he Norwegian ban on the purchase of sex was intended to reduce human trafficking and to convince people that prostitution is wrong. But has it worked? Both yes and no – according to researcher Andreas Kotsadam.
When Norwegian authorities criminalized the purchase of sex in 2009, one of the law’s stated goals was to change people’s attitudes towards prostitution. According to the recent doctoral thesis Gender, Work and Attitudes by Andreas Kotsadam, they have only partly succeeded in this.
“Most Norwegians have not changed their opinion since the law was introduced. But there are a few important exceptions: People in Oslo have become more negative towards prostitution and more positive towards a ban on the purchase of sex.”
Most affected – most positive towards the law
Kotsadam believes that Oslo residents are different because prostitution is more visible and noticeable in the capital city than in the rest of the country.
“We often see that laws have a greater impact on the attitudes of the people most affected by them,” explains the researcher. According to Kotsadam, the reason that young people have become more negative towards prostitution than other age groups is that they are more inclined to change their opinions about political questions.
Prior to the introduction of the Norwegian ban on the purchase of sex, Kotsadam followed the debate from Sweden where he was researching the relationship between legislation and people’s attitudes, and spotted an opportunity to study a concrete example of the effect this type of law has.
“The challenge with studies like this is distinguishing the impact of the law from general trends of the times. For instance, did people take a more negative attitude towards hitting children when it was outlawed or was the law merely an expression of the change in attitudes that was already well underway?”
Together with his colleague Niklas Jakobsson, Kotsadam sent out a questionnaire to 2,500 Norwegians asking about their attitudes towards prostitution in general and the purchase of sex in particular. One year later, when the law came into force, the researchers asked the same Norwegians the same questions again. A similar procedure was followed with a control group in Sweden, a country which is comparable to Norway in many ways but which had not made any legislative changes during the same period. Since the researchers did not see the same changes among the Swedish respondents, they concluded that the law in itself had had an impact in Norway.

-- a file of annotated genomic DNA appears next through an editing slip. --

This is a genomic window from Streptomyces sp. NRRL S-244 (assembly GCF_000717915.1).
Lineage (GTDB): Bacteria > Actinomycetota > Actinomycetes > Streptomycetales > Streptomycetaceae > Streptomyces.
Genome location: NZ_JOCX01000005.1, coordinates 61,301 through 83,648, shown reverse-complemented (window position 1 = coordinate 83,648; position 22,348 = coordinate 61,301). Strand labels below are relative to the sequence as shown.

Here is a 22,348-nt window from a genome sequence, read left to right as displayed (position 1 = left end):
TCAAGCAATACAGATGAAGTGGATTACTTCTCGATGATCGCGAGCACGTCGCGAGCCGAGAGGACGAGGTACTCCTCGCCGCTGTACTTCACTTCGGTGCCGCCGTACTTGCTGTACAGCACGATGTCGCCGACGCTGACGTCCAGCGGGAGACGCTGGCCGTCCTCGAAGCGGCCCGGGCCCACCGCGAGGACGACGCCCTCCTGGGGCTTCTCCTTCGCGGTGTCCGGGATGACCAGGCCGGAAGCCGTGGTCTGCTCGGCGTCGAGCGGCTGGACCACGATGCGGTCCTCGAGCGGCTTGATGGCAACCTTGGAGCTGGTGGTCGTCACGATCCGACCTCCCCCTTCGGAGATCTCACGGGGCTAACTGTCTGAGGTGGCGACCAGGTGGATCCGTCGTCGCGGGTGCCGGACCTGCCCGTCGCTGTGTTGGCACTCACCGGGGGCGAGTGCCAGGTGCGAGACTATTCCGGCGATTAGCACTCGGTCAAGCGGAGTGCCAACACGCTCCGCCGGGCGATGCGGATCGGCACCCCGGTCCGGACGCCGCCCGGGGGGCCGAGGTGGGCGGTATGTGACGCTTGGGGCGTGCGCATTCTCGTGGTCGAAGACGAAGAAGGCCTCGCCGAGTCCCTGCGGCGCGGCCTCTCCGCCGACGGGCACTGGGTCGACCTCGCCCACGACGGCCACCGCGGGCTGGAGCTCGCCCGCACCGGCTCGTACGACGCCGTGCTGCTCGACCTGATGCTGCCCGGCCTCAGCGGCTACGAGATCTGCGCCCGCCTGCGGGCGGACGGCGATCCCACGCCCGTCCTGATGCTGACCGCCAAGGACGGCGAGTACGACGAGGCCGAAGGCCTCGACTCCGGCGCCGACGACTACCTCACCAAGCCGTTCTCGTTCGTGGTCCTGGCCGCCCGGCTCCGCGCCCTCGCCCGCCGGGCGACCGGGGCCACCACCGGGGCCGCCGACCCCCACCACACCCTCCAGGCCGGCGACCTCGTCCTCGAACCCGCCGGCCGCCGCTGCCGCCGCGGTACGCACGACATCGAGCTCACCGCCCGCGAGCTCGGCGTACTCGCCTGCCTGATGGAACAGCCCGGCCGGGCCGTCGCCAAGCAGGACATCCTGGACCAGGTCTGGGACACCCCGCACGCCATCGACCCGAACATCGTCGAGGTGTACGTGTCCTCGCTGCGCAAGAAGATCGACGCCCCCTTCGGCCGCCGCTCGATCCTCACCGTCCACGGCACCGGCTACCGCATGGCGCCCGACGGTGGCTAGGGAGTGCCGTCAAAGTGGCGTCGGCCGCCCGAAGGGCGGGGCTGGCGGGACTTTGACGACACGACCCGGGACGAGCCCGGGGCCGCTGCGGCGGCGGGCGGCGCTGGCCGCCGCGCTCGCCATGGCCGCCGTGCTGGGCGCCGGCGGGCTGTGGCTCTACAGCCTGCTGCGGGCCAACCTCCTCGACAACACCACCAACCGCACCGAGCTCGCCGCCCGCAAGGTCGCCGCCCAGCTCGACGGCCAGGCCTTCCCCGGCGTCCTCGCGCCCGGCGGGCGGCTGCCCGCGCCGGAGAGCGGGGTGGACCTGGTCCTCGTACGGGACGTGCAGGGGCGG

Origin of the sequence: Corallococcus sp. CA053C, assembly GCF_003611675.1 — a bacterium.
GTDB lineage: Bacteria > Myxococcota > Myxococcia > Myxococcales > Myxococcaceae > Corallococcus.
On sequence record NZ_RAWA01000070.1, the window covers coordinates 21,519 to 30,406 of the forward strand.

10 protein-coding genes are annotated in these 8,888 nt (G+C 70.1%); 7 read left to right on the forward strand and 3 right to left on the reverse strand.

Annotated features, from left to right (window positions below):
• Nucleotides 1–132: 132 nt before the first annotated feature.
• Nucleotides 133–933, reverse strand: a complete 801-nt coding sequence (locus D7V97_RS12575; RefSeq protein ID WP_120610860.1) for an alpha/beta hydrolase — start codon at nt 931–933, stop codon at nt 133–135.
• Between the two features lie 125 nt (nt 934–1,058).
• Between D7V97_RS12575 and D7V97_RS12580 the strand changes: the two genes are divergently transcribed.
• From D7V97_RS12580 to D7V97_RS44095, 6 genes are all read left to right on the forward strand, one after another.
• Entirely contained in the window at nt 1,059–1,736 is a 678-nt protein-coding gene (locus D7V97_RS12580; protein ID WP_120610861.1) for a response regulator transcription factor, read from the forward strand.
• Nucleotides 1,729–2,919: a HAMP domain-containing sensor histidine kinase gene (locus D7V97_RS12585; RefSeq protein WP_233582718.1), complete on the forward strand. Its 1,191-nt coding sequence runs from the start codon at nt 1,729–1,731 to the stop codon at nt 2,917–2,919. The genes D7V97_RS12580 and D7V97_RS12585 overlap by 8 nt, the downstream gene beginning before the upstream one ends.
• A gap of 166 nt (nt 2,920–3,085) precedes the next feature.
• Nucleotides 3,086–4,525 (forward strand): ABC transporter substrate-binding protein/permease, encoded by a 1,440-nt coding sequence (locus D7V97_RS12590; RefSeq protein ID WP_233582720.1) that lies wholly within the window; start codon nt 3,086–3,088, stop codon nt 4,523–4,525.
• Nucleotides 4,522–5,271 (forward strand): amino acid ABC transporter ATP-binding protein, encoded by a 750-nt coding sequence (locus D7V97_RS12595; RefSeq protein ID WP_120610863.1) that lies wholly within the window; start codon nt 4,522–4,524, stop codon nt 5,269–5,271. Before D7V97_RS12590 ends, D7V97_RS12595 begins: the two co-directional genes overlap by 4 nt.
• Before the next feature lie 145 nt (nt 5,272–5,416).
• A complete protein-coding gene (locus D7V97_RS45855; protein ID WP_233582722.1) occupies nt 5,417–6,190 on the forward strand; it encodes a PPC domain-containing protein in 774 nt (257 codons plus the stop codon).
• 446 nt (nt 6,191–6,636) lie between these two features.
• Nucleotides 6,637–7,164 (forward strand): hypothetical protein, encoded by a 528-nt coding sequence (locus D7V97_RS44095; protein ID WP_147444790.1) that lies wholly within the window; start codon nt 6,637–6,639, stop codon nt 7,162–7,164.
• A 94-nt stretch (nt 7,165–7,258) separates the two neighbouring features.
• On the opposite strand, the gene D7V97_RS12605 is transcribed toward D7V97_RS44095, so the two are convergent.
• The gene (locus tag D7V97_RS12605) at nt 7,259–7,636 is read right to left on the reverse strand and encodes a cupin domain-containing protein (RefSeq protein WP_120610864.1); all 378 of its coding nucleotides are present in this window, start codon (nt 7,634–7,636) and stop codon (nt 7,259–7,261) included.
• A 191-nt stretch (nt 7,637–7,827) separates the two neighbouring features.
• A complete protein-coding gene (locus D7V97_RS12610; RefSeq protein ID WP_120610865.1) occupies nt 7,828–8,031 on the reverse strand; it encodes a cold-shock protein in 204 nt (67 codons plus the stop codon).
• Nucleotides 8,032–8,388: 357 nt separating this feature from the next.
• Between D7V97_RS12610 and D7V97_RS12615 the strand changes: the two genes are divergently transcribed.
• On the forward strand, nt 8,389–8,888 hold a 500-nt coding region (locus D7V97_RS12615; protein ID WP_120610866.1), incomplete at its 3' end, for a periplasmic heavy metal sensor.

Less trafficking in countries with a ban
Another goal of the ban on the purchase of sex was to reduce international trafficking of women and children. There is widespread disagreement, especially among feminists, as to whether legislation is the best means of combating prostitution. Although many feminists support the ban on the purchase of sex, others claim that the result is not less prostitution but more hidden prostitution, which in turn affects the women in prostitution.
According to Kotsadam, none of these positions are actually supported by previous research. However, he has compared the incidence of human trafficking in various European countries and found a very clear tendency.
“The countries can roughly be divided into three categories: Those that prohibit either the buying or selling of sex, those that have no such laws, and those that have legalized prostitution. There is clearly the least human trafficking in the countries that have enacted bans, such as in Sweden, and clearly the most in the countries where prostitution is part of the legal economy, that is, The Netherlands, Greece and Germany,” Kotsadam explains. He believes there is a simple explanation for this.
“Prostitution is run just like any other industry. When the costs become too great, they close down or move their activities elsewhere. The ban makes it more expensive and more difficult to do business.”
Based on his findings, Kotsadam believes it is highly likely that a ban on prostitution leads to less human trafficking, but he cautions that the data are insufficient. He has based his analysis on a compilation of all reported cases of trafficking in the countries being compared, and his sources include the United Nations and various NGOs that work with the prostitution problem. However, according to Kotsadam, statistics on prostitution are not kept in a particularly systematic way.
“If we had better data, we could study developments over time and establish a better foundation for determining the most effective policy,” concludes Kotsadam. He is now a post-doctoral researcher in the Department of Economics at the University of Oslo.